I’ve found that if I allow the brining liquid to get inside the onions, especially these larger ones, they’ll get tastier faster…and who doesn’t want that? So I take a thin metal or bamboo barbecue skewer and push it through the center of the top of the onions, all the way through the center of the bottom of the onions. Now there’s a little “tunnel” for that brine to get in, and it can work its magic from the inside out!

Not skewering the onions simply means it’ll take longer for that brine to seep in…but that’s perfectly fine if you want a not-so-briny onion.

 

 

In a quart-sized Mason jar, add the teaspoon of salt and garlic cloves. Pour a little of the hot vinegar liquid in the Mason jar to dissolve the salt. Add the onions to the jar, as tightly as you can, then fill the jar to the top with the vinegar liquid.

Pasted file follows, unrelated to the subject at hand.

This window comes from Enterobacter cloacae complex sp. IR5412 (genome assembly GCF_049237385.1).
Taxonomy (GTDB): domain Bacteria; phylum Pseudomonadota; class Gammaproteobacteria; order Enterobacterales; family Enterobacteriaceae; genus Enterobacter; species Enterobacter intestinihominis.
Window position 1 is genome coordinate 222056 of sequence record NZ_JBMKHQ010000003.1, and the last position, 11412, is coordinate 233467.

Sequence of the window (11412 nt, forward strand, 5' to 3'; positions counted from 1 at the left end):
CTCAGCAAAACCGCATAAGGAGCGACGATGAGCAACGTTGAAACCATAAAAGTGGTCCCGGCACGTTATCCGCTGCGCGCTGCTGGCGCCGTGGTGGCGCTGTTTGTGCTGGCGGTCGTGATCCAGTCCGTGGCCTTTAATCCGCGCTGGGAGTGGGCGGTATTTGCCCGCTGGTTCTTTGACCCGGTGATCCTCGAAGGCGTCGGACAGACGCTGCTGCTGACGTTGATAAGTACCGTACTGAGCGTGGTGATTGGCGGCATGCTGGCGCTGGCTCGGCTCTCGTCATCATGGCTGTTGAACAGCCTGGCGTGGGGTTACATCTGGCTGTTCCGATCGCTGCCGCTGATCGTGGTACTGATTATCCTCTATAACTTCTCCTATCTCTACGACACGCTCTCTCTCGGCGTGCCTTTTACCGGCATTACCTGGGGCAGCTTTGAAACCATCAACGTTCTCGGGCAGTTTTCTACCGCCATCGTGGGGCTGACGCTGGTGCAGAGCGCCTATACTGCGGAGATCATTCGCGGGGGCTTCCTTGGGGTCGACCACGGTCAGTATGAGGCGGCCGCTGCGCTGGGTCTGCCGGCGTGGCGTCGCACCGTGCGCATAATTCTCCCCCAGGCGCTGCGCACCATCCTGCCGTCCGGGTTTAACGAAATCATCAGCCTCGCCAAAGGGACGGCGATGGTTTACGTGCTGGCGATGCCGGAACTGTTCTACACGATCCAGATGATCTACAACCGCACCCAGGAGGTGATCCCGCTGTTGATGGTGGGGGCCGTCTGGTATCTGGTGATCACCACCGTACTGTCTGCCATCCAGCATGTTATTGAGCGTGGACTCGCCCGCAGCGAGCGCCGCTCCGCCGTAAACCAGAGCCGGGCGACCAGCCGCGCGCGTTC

Screw the top of the jar on tightly, and turn it upside-down a couple of times to mix everything together. If it looks like the level of the liquid has gone down a bit, open the jar and top it off with the vinegar liquid, then re-seal it.

Let the jar cool to room temperature, then move it to the fridge. You can use the onions as soon as the craving hits you, but they’ll taste better if you give them a few days to a week.

 

 

Cheers!

THE DIET RETURNS!

Posted: January 3, 2022 in Uncategorized
Tags: , , ,
“You’ll never out-exercise a bad diet.”
That’s not my quote…but it’s absolutely true.
I re-started this diet couple of months ago, in early November, to counteract the weight gain that I knew would happen with the upcoming holidays. I decided I would not punish myself for over-eating during Thanksgiving, Christmas, and the new year, if I just stuck to this diet on the days in between. And it really did help.
My weight this morning was exactly what it was in the beginning of November. That may not sound like a success, but had I not dieted in between the holidays, I would easily be 10 to 15 pounds heavier right now.